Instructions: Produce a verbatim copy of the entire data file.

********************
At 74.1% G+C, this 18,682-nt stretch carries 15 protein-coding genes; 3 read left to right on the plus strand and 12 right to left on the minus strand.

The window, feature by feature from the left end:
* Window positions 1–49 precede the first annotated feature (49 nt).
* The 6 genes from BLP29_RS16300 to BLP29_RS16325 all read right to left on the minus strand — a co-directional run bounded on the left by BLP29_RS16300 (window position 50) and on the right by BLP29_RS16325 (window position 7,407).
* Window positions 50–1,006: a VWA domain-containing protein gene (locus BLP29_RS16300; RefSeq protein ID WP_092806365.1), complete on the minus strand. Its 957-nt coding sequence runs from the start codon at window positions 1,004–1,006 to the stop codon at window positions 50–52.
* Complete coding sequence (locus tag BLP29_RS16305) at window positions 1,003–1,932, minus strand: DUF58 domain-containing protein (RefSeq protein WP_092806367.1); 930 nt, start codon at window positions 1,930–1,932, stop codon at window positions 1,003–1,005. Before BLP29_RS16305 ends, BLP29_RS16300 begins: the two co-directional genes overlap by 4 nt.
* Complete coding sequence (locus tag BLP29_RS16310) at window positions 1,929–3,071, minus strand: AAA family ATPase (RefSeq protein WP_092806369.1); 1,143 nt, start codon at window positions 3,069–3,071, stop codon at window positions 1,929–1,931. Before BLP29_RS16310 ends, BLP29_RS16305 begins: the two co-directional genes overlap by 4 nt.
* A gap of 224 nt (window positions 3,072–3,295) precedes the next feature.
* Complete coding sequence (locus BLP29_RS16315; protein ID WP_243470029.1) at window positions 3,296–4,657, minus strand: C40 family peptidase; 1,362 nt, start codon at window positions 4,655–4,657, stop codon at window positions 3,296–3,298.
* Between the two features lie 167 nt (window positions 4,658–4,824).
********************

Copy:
At 74.1% G+C, this 18,682-nt stretch carries 15 protein-coding genes; 3 read left to right on the plus strand and 12 right to left on the minus strand.

The window, feature by feature from the left end:
* Window positions 1–49 precede the first annotated feature (49 nt).
* The 6 genes from BLP29_RS16300 to BLP29_RS16325 all read right to left on the minus strand — a co-directional run bounded on the left by BLP29_RS16300 (window position 50) and on the right by BLP29_RS16325 (window position 7,407).
* Window positions 50–1,006: a VWA domain-containing protein gene (locus BLP29_RS16300; RefSeq protein ID WP_092806365.1), complete on the minus strand. Its 957-nt coding sequence runs from the start codon at window positions 1,004–1,006 to the stop codon at window positions 50–52.
* Complete coding sequence (locus tag BLP29_RS16305) at window positions 1,003–1,932, minus strand: DUF58 domain-containing protein (RefSeq protein WP_092806367.1); 930 nt, start codon at window positions 1,930–1,932, stop codon at window positions 1,003–1,005. Before BLP29_RS16305 ends, BLP29_RS16300 begins: the two co-directional genes overlap by 4 nt.
* Complete coding sequence (locus tag BLP29_RS16310) at window positions 1,929–3,071, minus strand: AAA family ATPase (RefSeq protein WP_092806369.1); 1,143 nt, start codon at window positions 3,069–3,071, stop codon at window positions 1,929–1,931. Before BLP29_RS16310 ends, BLP29_RS16305 begins: the two co-directional genes overlap by 4 nt.
* A gap of 224 nt (window positions 3,072–3,295) precedes the next feature.
* Complete coding sequence (locus BLP29_RS16315; protein ID WP_243470029.1) at window positions 3,296–4,657, minus strand: C40 family peptidase; 1,362 nt, start codon at window positions 4,655–4,657, stop codon at window positions 3,296–3,298.
* Between the two features lie 167 nt (window positions 4,658–4,824).